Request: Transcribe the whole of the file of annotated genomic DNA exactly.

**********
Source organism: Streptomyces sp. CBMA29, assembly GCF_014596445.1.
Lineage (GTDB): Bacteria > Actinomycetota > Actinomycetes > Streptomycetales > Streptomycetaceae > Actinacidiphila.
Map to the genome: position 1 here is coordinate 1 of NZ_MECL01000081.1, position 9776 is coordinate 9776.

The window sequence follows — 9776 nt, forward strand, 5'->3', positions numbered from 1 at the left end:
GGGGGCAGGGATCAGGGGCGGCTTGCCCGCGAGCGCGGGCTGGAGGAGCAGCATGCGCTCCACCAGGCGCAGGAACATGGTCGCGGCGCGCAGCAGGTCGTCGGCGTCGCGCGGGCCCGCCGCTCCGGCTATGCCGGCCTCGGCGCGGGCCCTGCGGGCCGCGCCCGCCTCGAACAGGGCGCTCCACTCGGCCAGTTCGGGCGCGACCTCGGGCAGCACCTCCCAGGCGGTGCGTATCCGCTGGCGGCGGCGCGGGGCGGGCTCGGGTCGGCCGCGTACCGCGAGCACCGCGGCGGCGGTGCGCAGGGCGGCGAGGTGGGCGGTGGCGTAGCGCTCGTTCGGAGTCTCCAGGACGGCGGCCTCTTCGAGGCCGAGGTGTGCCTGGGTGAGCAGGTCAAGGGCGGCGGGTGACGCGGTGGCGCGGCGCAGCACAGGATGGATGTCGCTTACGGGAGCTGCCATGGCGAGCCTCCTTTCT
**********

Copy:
Source organism: Streptomyces sp. CBMA29, assembly GCF_014596445.1.
Lineage (GTDB): Bacteria > Actinomycetota > Actinomycetes > Streptomycetales > Streptomycetaceae > Actinacidiphila.
Map to the genome: position 1 here is coordinate 1 of NZ_MECL01000081.1, position 9776 is coordinate 9776.

The window sequence follows — 9776 nt, forward strand, 5'->3', positions numbered from 1 at the left end:
GGGGGCAGGGATCAGGGGCGGCTTGCCCGCGAGCGCGGGCTGGAGGAGCAGCATGCGCTCCACCAGGCGCAGGAACATGGTCGCGGCGCGCAGCAGGTCGTCGGCGTCGCGCGGGCCCGCCGCTCCGGCTATGCCGGCCTCGGCGCGGGCCCTGCGGGCCGCGCCCGCCTCGAACAGGGCGCTCCACTCGGCCAGTTCGGGCGCGACCTCGGGCAGCACCTCCCAGGCGGTGCGTATCCGCTGGCGGCGGCGCGGGGCGGGCTCGGGTCGGCCGCGTACCGCGAGCACCGCGGCGGCGGTGCGCAGGGCGGCGAGGTGGGCGGTGGCGTAGCGCTCGTTCGGAGTCTCCAGGACGGCGGCCTCTTCGAGGCCGAGGTGTGCCTGGGTGAGCAGGTCAAGGGCGGCGGGTGACGCGGTGGCGCGGCGCAGCACAGGATGGATGTCGCTTACGGGAGCTGCCATGGCGAGCCTCCTTTCT